To Prager and Telushkin, all Gentiles past a certain point seem to look alike. Enlightenment anti-Semitism wanted to include Jews, not shut them out. It attacked their particularism for its own reasons; wrongly, perhaps, but still not out of a consistent value-system, and not because it resented what it saw as the "higher quality of Jewish life."

In fact, most people in the West have tended to look on Jews as backward, not superior. The popular sociology that made "jew" and "gyp" slang terms for sharp dealing may have been crude and cruel, but it hardly expressed a sense that Jewish and Gypsy life were worthy of envy. Prager and Telushkin overlook the sheer ethnocentrism of other cultures, because they are possessed by an ethnocentrism of their own.

The very things that Jews take a just pride in have, by the same token, gone unappreciated and unnoticed by most other people. Every nation flatters itself that its own specialties are the central measure of excellence, and accordingly trivializes the excellences of its neighbors. Ironically, for a people so talented, many Jews now specialize in being hated, and willfully interpret anti-Semitism as an inverted acknowledgement of chosenness. Why the Jews? Assumes that Jewish self-absorption is matched by a Gentile absorption with Jews.

In fact it fairly demands such absorption. It implicitly shows how to use the charge of anti-Semitism as a club with which to extort support for Israel. To the extent that its mindset prevails - and it is very widespread nowadays - it becomes impossible to treat Jews as a normal part of the world, subject to the same standards as everyone else. This book insists that Jews are the standard, and that to criticize them by any other standard is to fall short of the only one that really counts.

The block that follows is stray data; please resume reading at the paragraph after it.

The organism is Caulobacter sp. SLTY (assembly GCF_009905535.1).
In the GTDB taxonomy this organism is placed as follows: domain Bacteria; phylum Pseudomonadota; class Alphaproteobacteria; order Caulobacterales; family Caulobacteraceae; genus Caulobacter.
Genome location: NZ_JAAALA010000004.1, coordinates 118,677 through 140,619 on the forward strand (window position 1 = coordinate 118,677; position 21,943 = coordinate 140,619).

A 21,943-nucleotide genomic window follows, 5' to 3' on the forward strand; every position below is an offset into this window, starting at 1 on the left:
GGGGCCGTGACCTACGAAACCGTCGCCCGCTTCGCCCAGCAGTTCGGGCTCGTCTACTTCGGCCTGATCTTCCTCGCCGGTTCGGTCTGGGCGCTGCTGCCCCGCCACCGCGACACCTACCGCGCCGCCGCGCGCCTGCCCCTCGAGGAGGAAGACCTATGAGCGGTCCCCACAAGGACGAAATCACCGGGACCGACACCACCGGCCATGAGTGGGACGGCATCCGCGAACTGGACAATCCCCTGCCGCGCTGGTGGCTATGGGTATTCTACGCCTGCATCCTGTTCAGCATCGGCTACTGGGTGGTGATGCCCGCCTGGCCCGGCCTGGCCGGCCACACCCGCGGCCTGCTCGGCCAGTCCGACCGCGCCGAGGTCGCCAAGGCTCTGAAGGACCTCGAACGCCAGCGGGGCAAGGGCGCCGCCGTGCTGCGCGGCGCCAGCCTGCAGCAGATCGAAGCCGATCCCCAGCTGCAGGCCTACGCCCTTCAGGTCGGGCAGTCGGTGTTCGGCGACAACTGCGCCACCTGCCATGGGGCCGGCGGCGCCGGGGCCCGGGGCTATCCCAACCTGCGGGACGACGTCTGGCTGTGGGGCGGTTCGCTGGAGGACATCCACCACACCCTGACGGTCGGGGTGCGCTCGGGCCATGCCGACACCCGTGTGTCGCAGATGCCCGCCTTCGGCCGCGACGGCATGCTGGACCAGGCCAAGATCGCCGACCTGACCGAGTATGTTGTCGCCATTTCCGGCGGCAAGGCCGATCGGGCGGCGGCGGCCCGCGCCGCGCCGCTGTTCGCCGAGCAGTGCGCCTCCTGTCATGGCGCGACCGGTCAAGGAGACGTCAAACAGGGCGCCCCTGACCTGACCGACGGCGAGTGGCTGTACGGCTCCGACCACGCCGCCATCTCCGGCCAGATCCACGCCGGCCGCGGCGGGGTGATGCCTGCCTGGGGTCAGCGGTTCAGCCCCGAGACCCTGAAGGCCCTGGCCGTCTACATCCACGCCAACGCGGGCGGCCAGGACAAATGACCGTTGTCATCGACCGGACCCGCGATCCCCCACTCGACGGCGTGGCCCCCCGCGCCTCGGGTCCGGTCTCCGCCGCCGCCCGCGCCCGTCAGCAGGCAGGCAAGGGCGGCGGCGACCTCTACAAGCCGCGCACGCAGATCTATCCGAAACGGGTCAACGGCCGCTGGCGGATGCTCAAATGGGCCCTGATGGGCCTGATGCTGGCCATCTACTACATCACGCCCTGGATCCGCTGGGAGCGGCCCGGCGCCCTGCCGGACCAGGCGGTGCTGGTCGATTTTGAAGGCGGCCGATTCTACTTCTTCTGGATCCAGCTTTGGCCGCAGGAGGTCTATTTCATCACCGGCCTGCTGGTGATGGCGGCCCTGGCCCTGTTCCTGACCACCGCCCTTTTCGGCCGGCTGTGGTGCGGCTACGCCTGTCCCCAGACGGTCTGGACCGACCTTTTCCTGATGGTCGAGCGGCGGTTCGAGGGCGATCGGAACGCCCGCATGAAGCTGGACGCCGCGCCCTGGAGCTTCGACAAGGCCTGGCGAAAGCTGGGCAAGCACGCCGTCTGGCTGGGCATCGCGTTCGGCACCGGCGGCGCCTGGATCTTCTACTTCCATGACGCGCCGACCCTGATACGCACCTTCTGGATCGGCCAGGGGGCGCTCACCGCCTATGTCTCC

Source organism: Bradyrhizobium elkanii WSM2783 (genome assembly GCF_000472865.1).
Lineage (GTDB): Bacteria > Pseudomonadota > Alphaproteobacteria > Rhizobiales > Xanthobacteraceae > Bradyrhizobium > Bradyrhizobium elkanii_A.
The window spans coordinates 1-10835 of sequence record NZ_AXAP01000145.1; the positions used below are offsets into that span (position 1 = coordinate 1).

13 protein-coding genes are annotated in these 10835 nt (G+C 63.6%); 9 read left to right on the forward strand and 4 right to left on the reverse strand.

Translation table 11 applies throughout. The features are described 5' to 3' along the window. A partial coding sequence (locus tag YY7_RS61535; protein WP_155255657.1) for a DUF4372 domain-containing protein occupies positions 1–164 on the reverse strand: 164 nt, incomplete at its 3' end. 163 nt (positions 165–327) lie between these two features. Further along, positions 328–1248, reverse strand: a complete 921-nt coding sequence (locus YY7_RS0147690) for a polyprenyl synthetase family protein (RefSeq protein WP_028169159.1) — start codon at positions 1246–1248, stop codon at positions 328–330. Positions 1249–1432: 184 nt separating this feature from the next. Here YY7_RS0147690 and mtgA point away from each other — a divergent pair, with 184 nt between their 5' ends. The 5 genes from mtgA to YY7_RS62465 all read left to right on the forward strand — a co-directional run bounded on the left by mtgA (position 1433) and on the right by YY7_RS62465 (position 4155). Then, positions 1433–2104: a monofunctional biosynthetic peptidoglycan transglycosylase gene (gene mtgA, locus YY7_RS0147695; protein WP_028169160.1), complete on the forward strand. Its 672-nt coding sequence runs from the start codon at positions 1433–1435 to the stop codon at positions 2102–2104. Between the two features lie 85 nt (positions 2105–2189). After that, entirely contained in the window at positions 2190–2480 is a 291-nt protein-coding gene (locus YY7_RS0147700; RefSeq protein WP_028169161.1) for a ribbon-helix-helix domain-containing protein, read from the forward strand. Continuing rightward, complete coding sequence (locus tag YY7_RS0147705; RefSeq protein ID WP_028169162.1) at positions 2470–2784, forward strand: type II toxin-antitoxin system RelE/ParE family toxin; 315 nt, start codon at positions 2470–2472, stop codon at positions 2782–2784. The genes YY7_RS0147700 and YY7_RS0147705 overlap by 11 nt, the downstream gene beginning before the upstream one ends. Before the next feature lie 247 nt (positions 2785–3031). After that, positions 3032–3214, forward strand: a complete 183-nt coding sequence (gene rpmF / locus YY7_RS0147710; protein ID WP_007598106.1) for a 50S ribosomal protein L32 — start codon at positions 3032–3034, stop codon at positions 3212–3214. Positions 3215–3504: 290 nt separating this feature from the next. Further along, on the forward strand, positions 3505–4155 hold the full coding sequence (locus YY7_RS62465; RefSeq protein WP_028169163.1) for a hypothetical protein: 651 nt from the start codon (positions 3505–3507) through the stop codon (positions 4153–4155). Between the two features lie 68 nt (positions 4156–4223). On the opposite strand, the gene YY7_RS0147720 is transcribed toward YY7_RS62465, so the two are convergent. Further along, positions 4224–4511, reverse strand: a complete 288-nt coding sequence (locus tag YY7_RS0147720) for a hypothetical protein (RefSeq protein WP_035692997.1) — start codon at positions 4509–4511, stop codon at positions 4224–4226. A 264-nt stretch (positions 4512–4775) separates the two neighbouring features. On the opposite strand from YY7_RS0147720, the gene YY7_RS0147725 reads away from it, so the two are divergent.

But far from being anti-American, as this account might suggest, Prager and Telushkin are at pains to link Israel and America. "Almost as consistently as Jew-hatred, America-hatred has become a moral litmus test of nations, regimes, and individuals. America represents freedom, a higher quality of life, and a willingness to fight for its values." Pardon me, but, patriotic though I like to think I am, America is something more complex and slightly less pure than these distilled virtues. And rightly or wrongly, many people do dislike us for what they sincerely see as our vices. Khomeini would mention our materialism, even he may have a point.

Others don't meet us in the church or synagogue, where we are something like our ideal selves; they judge us by marketplace encounters, by what Prager and Telushkin would dismiss as "non-Jewish" traits, and usually don't even know what we think we are, let alone see and appraise us as we see and appraise ourselves.

Finally, Why the Jews? Is an ingenious attempt to sustain a na´ve self-image. In its conceptual framework, catch-all terms like "anti-Semitism" and even "Gentile" serve to make all non-Jews suspect. They can prove themselves non-anti-Semitic by paying a small price: simply sacrificing their own perceptions whenever these conflict with the Jewish self-image. I wonder if the authors realize what they are asking.